The Precipice

by Toby Ord

Book Reviews

  • The world can have a very good future, but there are risks that can mean that we don't have a future at all. We should be thinking about those risks now. Toby Ord's book is about those risks and I very, very much recommend it. https://t.co/eSkQkT1EWhLink to Tweet
  • If you don't believe me, maybe you trust reviewers on Amazon. Here in the UK the book has been out for two weeks and currently @tobyordoxford's book has 15 reviews all of which gave the book 5 stars. https://t.co/ee8Qw6Eaa4 https://t.co/UGeh8RvY7TLink to Tweet
  • Toby Ord's book is out and I very much recommend it. It is a careful and comprehensive analysis of one of the most important questions: the existential risks that humanity is facing. Here is the site of the book: https://t.co/PSCghlFBQq And I'll share a few thoughts below. https://t.co/HhlYfmpV3ILink to Tweet
  • And in early March my colleague Toby Ord publishes his book 'The Precipice: Existential Risk and the Future of Humanity’ https://t.co/QlwZP77Kpx I’ve read some of his manuscript over the years and if you are interested in existential risk I very much recommend it.Link to Tweet

About Book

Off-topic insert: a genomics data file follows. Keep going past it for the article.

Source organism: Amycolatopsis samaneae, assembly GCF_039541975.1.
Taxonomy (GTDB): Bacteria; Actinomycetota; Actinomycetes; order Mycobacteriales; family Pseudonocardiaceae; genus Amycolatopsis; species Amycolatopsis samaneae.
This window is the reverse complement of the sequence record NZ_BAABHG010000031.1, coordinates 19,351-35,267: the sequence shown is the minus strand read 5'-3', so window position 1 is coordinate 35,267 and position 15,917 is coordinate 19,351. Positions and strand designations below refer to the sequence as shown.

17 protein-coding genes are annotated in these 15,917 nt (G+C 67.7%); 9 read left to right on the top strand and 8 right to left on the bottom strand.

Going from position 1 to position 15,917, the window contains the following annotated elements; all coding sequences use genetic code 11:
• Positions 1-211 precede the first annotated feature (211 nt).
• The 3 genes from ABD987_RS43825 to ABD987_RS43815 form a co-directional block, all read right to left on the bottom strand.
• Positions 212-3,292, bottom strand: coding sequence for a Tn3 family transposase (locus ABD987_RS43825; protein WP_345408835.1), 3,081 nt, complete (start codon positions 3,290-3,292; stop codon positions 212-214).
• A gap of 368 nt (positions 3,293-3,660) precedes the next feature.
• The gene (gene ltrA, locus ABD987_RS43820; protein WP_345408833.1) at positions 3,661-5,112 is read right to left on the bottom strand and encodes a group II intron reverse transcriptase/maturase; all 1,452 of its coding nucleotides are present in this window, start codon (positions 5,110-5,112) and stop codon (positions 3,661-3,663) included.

From a leading philosopher, an urgent and eye-opening book that makes the case that safeguarding humanity from extinction is the central challenge of our time. From nuclear war and climate change to AI and synthetic biology, the risk of human extinction during this century is frighteningly high. Reducing these risks should be the top global priority-but it isn't. Bringing together key scientific evidence and insight from the humanities, Toby Ord, University of Oxford professor and advisor to the World Bank, U.S. National Security Council, and other global organizations, provides novel tools and concrete strategies for making the largest possible difference in saving our species. The moral argument is simple: society has begun to value diversity across a wide array of genders, races, religions, and sexual orientations, and the Western world is beginning to see the injustice of devaluing those who live in distant countries as well. The next step is to recognize the equality of people distant from us in time-the millions of future generations that should follow our own. The value of many trillions of lives, billions of years of civilization, and untold heights of flourishing and achievement dramatically increases the stakes of existential risks. To destroy such a future would break the partnership across the generations that has raised the human project up to its current heights; it would betray the collective virtues of our civilization; and it might even eliminate the only part of the universe that will ever be capable of appreciating its wonders. Despite the daunting stakes we face, The Precipice resists doom and gloom: Ord's style and message are optimistic, and the book is animated by an inspiring vision of our vast potential.